and who, with her son, C. H. Colby,
was in the banking business in O'Brien
county. The consideration for the land
was about $155,000.
Alleges No Sale Made.
I Fort was given an option to purchase
back the land at the end of a certain
period. When this time elapsed Fort
did not exercise his option. Then Mrs.
Colblv, so it is alleged, took virtual
possession of the land and sold much
of it.
At the time when the so-called mort
gage, as Fort alleges, was given Mrs.
Colby, much of the land was leased.
These leases were assigned to Mrs.
Colby who, in addition, leased the rest
of it before it was eventually sold.
It has always been Fort's contention
that his arrangement with the Colbys
was nothing more than a loan on the_
land, for. which he gave a mortgage
secured by what was virtually a trust
deed. When the loan period expired he
alleges Mrs. Colby made no attempt to
foreclose, but had already actually
taken possession of the properties.
On the other hand the Colbys claim
that the negotiations with Fort consti
tuted a bona fide purchase, and that
from the date of Fort giving the deed
to Mrs. Colby the latter became the
actual owner.
Brings Suit For Redemption.
As a result Fort brought suit in the
Wright county court by which he
sought to have the deeds declared to be
nothing but mortgages, and he also
sought the right of redemption under
those mortgages. The persons who
purchased tracts of the land from Mrs.
Draperies and Lace Curtains
This important department is housed in new
quarters on the third floor and includes the finest patterns from the
best lines in the country. A range of
prices taking in the best of everything
from low priced to the finest weaves
and everything at 1-4 less than the
regular price. We want to get you in
terested in this department so have
values there that cannot help but con
vince you that we have a stock of
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Colby were made nominal defendants
in the suit, toy reason of the purchase
they had made.
The court has now sustained Fort's
contention that he has the right to re
deem the land. The accounting, which
will come later, will be based on the
amount of money derived from leases
of the land and sales, which Mrs. Colby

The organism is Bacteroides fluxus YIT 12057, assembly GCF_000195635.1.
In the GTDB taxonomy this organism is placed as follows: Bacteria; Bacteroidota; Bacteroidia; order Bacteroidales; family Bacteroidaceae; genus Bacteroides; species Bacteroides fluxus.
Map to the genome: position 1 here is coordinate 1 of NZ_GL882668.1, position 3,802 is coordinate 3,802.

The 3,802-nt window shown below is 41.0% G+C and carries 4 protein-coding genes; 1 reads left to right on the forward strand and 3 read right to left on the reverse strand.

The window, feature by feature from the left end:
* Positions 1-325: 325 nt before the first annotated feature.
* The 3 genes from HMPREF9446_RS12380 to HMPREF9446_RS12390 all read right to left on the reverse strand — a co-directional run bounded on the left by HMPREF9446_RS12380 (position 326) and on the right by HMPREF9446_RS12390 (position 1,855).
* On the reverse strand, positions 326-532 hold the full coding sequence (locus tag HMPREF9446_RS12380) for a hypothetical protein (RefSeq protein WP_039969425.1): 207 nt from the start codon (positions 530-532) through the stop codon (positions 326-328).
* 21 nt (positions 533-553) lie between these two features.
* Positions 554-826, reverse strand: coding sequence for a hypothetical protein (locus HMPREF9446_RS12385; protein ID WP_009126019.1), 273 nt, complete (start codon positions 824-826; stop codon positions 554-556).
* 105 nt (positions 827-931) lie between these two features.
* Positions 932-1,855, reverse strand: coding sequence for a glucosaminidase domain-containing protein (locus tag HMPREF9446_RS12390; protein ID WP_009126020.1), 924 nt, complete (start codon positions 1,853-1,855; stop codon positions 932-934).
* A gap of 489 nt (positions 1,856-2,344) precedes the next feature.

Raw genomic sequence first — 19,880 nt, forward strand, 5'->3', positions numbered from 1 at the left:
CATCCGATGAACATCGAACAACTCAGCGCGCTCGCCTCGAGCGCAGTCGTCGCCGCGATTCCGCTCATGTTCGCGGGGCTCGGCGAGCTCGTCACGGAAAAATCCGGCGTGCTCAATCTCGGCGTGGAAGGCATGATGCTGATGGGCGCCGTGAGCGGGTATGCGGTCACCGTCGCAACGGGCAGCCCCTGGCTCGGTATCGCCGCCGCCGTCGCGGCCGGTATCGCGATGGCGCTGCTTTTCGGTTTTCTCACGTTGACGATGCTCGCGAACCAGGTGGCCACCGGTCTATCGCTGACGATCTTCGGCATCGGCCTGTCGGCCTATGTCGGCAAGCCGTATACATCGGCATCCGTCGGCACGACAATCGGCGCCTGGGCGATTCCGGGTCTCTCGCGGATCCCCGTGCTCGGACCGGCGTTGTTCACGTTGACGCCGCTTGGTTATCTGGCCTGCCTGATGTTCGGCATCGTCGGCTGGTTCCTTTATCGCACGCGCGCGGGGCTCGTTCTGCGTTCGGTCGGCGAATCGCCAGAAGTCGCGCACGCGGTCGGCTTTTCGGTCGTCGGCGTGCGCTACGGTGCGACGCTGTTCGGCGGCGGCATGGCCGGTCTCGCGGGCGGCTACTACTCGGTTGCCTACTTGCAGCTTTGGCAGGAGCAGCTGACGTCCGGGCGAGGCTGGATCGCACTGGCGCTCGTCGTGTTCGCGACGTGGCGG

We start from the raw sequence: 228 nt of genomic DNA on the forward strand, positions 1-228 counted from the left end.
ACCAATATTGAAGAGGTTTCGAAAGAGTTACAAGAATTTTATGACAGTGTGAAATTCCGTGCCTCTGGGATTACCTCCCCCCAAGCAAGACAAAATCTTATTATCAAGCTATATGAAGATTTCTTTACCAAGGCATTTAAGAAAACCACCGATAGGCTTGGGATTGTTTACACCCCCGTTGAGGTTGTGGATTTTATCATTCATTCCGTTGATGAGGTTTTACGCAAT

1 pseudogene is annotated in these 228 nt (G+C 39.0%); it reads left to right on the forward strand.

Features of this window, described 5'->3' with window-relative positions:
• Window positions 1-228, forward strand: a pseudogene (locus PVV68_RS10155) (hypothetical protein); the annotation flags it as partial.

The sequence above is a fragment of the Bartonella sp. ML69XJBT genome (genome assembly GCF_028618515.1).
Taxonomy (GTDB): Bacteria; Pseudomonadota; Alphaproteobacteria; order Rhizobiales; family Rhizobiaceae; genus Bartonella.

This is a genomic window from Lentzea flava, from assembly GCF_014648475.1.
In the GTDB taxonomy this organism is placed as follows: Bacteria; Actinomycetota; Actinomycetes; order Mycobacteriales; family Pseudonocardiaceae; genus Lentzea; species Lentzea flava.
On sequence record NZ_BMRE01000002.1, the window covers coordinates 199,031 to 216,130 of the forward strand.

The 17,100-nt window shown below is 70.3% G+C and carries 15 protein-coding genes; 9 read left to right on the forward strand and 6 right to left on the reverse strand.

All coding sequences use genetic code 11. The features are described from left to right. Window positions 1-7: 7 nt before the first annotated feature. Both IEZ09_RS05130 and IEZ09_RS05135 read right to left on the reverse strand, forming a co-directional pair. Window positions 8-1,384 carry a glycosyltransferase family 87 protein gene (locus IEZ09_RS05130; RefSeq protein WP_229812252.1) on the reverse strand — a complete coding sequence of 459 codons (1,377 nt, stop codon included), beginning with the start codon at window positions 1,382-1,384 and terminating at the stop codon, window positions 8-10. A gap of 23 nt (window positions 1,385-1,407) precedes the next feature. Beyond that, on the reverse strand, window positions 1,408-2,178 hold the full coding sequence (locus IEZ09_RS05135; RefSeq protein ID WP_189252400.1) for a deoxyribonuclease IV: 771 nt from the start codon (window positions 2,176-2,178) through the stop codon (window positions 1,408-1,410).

has received during her years of con
trol a)id claimed ownership.
In November, 1908, attorneys spent
two days in this city, taking deposi
tions of owners of land in this county
involved in the suit.
MISS HAMMOND DEAD.
Well Known LeGrand Woman Dies of
Pulmonary Tuberculosis.
Miss Nettie Hammond, aged 44,
danughter of Mr. and Mrs. Hiram
Hammond, well-known and old resi
dents of LeGrand, died at the home of
her parents at 4 o'clock Wednesday af
ternoon of pulmonary tuberculosis.
Miss Hammond was first taken sick
with the disease early last spring. She
began to fail gradually, and at various
times was seriously sick, but her con
dition did not caused especial alarm
until only a few hours before her
death.
Miss Hammond was the youngest
daughter of Mr. and Mi^. Hammond,
and was born in LeGrand June 5, 1S65.
She was reared there and spent her
entire life in the village. She was the
otilv unmarried daughter, and became
the mainstay of her aged parents, to
whom her loss is a severe blow. She
virtually became the mother of the two
daughters of her brother Lewis, who
al=o made his home with his parents.
In addition to her parents and the
brother Lewis, who is at home. Miss
Hammond is survived by three married
sisters and one brother, all of whom
live at a distance. The brother is Rev.
Charles Hammond, whose home is in
western Nebraska, and the sisters are
Airs. Maggie Salisbury, of Los An
geles, Cal. Mrs. Libbie Hartley, of In
diana and Mrs. Addie Hadley, of
Oskaloosa.
Arrangements for the funeral will
not be made until the relatives are
heard from.
Card of Thanks.
We wish to thank our many relatives
and friends for their kindness to us
in our sad bereavement of our loving
daughter and sister, Thresa and also
for the many bi-autifui flowers. Mr.